Trues Yard Fisherfolk Museum
Trues Yard Fisherfolk Museum

The North End of King's Lynn was traditionally home to a close-knit fishing community, whose tightly-packed cottages and cobbled yards contrasted starkly with the wealthy dwellings of the rich merchants of King's Lynn.

The last pair of 18th-century fishing cottages have been preserved, and are now home to a fascinating museum tracing the development of fishing in King's Lynn and the harsh life of the North End community.

The yard is named for William True, who purchased the property in 1818. The cottages served as a bakery, sailor's home, and a grocer's shop. By the 1980s they were in dire condition, and threatened with destruction before a local trust was formed to preserve the buildings and turn them into a museum and heritage resource centre.

The cottages were built around 1790, on the site of earlier buildings. There were originally four more cottages, but there were pulled down in 1937. The cottages were lit by oil lamps and heated by coal. There was no running water and no electricity. There was also no privy, and chamber pots were emptied into the nearby river when they were full.

The preserved cottages have been carefully refurbished to show what life was like for the fishermen and their families. One cottage is restored to what it was like in the 1850s when a family of 11 lived there.

One unusual feature is a brick floor. The family would dump the days catch onto the floor to be sorted and gutted, then the guts would be washed into the yard. It is fair to say that the cottages must have reeked. There was one bed, where up to 6 younger children would have slept.

The restored fisherman's cottages
The restored fisherman's cottages

The other cottage is refurbished as it would have looked in the 1920s. The most obvious immediate difference with the earlier cottage is that the floor has a rug, meaning that the day's catch was no longer being sorted inside the cottage.

The cottages provide a fascinating look at what must have been a harsh and difficult existence.

Linked to the cottages is the last surviving domestic smokehouse in the area, discovered by accident. The smokehouse was used as early as 1880 to smoke herring. It was owned by Thomas Westwood of North Street. Westwood married in nearby St Nicholas Chapel and almost certainly his three daughters would have worked in the smokehouse.

In the small museum courtyard is a restored fishing smack, named Activity, which was made by local shipbuilders at the turn of the 20th century. The Activity is a half-decker shrimp and shell fishing boat. During the summer it would be used to gather shrimp, and cockles and mussels at other times of the year. The boat has a shallow draught, enabling it to easily navigate the waters of The Wash at low tide.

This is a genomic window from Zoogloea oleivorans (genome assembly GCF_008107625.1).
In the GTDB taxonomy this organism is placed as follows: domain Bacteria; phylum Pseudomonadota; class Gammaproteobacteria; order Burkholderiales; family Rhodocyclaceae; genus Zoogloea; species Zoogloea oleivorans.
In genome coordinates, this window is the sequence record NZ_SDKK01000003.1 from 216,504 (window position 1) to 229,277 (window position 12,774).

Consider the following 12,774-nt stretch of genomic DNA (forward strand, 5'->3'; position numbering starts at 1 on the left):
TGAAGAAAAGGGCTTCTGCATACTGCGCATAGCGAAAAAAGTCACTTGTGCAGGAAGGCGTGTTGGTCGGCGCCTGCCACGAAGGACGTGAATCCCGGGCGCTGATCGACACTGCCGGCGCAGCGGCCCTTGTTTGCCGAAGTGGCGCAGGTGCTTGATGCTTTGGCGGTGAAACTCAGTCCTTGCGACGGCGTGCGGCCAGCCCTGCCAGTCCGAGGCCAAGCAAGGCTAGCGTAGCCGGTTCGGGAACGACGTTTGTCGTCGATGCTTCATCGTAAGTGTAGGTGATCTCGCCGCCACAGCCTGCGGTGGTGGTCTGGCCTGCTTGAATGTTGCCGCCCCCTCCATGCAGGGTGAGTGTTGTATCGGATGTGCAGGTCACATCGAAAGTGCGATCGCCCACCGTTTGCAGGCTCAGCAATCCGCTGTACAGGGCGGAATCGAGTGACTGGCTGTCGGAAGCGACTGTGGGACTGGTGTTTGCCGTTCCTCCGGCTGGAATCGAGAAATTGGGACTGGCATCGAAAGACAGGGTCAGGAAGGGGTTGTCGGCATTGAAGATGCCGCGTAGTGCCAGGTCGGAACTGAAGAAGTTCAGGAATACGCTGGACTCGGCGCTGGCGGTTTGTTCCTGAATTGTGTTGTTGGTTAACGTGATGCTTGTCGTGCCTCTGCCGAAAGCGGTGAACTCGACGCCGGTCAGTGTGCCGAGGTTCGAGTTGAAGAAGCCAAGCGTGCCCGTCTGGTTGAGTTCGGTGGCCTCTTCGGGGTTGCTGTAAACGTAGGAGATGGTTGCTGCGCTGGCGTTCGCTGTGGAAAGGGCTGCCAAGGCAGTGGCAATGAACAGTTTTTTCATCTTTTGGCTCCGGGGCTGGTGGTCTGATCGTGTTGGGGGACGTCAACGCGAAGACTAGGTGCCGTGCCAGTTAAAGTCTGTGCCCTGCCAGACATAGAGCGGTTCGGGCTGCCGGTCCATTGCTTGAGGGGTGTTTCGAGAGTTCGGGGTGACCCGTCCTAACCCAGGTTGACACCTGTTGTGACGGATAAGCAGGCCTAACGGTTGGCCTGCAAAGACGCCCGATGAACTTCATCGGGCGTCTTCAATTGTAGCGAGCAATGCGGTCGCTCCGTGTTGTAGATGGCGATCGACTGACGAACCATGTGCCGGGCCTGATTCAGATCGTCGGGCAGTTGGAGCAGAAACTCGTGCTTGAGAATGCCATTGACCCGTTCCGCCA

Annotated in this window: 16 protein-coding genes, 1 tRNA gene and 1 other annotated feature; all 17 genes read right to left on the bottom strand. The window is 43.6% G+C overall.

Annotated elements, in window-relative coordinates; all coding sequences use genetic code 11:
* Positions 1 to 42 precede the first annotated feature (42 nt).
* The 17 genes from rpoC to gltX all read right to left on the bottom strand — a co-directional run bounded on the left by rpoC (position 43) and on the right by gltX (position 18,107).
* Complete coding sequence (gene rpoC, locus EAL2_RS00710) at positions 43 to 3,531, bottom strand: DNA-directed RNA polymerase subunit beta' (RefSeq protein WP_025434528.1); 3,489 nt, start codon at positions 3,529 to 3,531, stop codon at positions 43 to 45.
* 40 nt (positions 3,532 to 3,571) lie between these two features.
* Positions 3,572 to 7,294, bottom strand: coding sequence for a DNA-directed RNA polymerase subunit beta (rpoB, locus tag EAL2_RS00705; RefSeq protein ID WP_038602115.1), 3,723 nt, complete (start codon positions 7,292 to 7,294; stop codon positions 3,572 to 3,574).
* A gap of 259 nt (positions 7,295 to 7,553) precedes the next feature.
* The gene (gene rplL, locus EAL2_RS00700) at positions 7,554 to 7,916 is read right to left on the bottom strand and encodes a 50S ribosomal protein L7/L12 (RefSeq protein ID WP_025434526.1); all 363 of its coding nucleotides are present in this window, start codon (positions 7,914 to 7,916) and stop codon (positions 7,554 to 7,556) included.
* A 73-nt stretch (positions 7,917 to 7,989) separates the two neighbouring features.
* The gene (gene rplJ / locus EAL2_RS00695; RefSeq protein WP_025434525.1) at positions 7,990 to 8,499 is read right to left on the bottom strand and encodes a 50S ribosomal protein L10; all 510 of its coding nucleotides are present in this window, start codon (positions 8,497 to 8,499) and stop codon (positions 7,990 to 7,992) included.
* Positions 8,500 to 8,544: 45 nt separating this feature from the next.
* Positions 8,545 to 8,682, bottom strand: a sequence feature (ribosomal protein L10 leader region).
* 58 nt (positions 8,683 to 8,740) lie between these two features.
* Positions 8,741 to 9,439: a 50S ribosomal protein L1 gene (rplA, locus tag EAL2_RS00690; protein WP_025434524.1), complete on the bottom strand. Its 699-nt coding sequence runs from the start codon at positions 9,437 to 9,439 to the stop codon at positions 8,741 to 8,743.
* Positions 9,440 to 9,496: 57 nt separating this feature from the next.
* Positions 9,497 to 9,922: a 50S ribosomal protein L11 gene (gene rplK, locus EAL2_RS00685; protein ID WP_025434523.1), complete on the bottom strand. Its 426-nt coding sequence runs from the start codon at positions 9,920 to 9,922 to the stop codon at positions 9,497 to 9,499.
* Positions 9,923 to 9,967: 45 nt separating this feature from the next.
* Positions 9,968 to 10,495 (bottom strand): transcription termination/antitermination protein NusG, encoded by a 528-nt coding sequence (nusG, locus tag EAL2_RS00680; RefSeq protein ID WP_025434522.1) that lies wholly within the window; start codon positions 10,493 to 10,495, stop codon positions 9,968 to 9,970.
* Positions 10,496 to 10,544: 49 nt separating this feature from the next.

The main museum space occupies a historic smithy, used by the North End blacksmith. The neighbouring shop was originally home to the community baker. Local residents would bring food to the baker to be cooked in his oven for a penny.

Other items on display include a cart used to sell samphire, a form of edible seaweed dubbed 'the poor man's asparagus'.

Though the restored cottages and smokehouse take centre stage at Trues Yard, there is much more to see in the onsite museum, with two galleries of displays on the life of fishermen in King's Lynn, traditional costumes such as the local knit jumper known as a gansey.

Each family had a distinctive gansey design so that if a fisherman drowned at sea his body could be more easily identified. One very interesting display is a scale model of King's Lynn in the Tudor period (1485-1601), showing the major historic buildings.

There is also an archive of documentary material for historical research, including a 'sound archive' of recordings. Local residents can record their memories of King's Lynn for addition to the sound archive. The museum also features a Victorian tea-room and a well-stocked shop with books on local history. Guided tours and children's workshops can be arranged, as can a guided history walk of the North End area. There is a small entrance fee.

Trues Yard holds a key to the historic medieval church of St Nicholas Chapel a few yards away on St Ann's Street.

NB. We'd love to share photos of the museum interior, but unfortunately we were not allowed to take indoor photographs.

More Photos

About Trues Yard Fisherfolk Museum
Address: North Street, King's Lynn, Norfolk, England, PE30 1QW
Attraction Type: Museum
Location: At the corner of North Street and St Ann's Street, just north of St Nicholas Chapel. Paid parking at the south end of St Ann's street.
Website: Trues Yard Fisherfolk Museum
Location map
OS: TF618205
Photo Credit: David Ross and Britain Express


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